Coagulation (thrombogenesis) is the process by which blood forms clots. It is an important part of hemostasis, the cessation of blood loss from a damaged vessel, wherein a damaged blood vessel wall is covered by a platelet and fibrin-containing clot to stop bleeding and begin repair of the damaged vessel. Disorders of coagulation can lead to an increased risk of bleeding (hemorrhage) or obstructive clotting (thrombosis).

Coagulation is highly conserved throughout biology; in all mammals, coagulation involves both a cellular (platelet) and a protein (coagulation factor) component. The system in humans has been the most extensively researched and is the best understood.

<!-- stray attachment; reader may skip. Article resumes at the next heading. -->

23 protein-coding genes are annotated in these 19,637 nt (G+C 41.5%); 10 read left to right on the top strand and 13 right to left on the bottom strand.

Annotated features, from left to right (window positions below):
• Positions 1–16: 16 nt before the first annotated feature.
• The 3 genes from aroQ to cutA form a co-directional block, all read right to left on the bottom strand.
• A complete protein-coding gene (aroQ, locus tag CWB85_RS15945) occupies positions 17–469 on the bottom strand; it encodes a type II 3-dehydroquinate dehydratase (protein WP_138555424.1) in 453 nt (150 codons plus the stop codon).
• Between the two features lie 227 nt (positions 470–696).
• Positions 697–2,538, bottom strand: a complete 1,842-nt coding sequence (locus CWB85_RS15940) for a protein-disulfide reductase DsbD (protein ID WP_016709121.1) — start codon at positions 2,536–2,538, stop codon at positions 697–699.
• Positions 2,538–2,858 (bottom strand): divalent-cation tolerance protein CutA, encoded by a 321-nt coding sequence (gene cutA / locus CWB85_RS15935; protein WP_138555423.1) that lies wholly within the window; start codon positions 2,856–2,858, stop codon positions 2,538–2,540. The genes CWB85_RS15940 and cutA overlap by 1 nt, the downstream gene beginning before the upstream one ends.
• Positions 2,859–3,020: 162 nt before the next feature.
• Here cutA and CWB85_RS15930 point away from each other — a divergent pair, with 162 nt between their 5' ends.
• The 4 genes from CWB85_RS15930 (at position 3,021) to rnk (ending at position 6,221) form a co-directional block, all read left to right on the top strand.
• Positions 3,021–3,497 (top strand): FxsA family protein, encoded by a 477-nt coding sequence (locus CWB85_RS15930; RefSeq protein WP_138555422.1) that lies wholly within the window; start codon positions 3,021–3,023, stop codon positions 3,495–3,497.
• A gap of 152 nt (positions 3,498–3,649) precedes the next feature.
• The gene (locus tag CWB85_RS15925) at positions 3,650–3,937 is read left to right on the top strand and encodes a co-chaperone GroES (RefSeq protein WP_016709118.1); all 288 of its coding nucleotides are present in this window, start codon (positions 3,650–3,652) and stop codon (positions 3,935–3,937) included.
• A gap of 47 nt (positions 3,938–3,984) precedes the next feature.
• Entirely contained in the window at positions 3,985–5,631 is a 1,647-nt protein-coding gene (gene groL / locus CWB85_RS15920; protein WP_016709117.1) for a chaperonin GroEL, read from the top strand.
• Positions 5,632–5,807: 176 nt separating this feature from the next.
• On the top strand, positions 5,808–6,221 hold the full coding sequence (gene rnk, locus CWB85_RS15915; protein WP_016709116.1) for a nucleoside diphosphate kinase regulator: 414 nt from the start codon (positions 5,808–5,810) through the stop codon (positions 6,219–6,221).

Coagulation begins almost instantly after an injury to the blood vessel has damaged the endothelium lining the vessel. Exposure of the blood to proteins such as tissue factor initiates changes to blood platelets and the plasma protein fibrinogen, a clotting factor. Platelets immediately form a plug at the site of injury; this is called primary hemostasis. Secondary hemostasis occurs simultaneously: Proteins in the blood plasma, called coagulation factors or clotting factors, respond in a complex cascade to form fibrin strands, which strengthen the platelet plug.

Read more about Coagulation:  Testing of Coagulation, Role in Disease, Coagulation Factors, Other Species